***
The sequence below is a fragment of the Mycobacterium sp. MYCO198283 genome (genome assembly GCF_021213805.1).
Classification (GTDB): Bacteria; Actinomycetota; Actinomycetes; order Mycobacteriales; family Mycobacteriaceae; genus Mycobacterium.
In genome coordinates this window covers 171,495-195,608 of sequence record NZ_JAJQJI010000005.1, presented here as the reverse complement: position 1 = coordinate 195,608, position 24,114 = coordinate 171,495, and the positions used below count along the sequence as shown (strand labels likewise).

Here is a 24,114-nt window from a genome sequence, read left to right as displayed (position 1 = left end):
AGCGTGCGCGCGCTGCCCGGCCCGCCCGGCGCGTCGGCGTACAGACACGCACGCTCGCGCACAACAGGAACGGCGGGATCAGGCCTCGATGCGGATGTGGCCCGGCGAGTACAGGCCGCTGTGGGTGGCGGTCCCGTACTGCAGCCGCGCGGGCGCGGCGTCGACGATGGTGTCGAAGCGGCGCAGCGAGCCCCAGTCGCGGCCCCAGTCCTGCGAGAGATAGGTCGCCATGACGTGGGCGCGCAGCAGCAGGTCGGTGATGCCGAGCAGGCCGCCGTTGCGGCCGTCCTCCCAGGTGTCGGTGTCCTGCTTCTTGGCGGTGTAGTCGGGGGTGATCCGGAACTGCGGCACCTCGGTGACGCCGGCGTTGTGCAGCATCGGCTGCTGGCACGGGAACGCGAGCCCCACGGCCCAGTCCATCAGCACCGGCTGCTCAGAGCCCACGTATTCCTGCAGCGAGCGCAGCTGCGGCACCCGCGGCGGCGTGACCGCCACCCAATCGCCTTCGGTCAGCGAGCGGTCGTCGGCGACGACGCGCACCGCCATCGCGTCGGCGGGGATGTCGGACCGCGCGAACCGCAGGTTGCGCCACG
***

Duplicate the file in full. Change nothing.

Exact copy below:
The sequence below is a fragment of the Mycobacterium sp. MYCO198283 genome (genome assembly GCF_021213805.1).
Classification (GTDB): Bacteria; Actinomycetota; Actinomycetes; order Mycobacteriales; family Mycobacteriaceae; genus Mycobacterium.
In genome coordinates this window covers 171,495-195,608 of sequence record NZ_JAJQJI010000005.1, presented here as the reverse complement: position 1 = coordinate 195,608, position 24,114 = coordinate 171,495, and the positions used below count along the sequence as shown (strand labels likewise).

Here is a 24,114-nt window from a genome sequence, read left to right as displayed (position 1 = left end):
AGCGTGCGCGCGCTGCCCGGCCCGCCCGGCGCGTCGGCGTACAGACACGCACGCTCGCGCACAACAGGAACGGCGGGATCAGGCCTCGATGCGGATGTGGCCCGGCGAGTACAGGCCGCTGTGGGTGGCGGTCCCGTACTGCAGCCGCGCGGGCGCGGCGTCGACGATGGTGTCGAAGCGGCGCAGCGAGCCCCAGTCGCGGCCCCAGTCCTGCGAGAGATAGGTCGCCATGACGTGGGCGCGCAGCAGCAGGTCGGTGATGCCGAGCAGGCCGCCGTTGCGGCCGTCCTCCCAGGTGTCGGTGTCCTGCTTCTTGGCGGTGTAGTCGGGGGTGATCCGGAACTGCGGCACCTCGGTGACGCCGGCGTTGTGCAGCATCGGCTGCTGGCACGGGAACGCGAGCCCCACGGCCCAGTCCATCAGCACCGGCTGCTCAGAGCCCACGTATTCCTGCAGCGAGCGCAGCTGCGGCACCCGCGGCGGCGTGACCGCCACCCAATCGCCTTCGGTCAGCGAGCGGTCGTCGGCGACGACGCGCACCGCCATCGCGTCGGCGGGGATGTCGGACCGCGCGAACCGCAGGTTGCGCCACG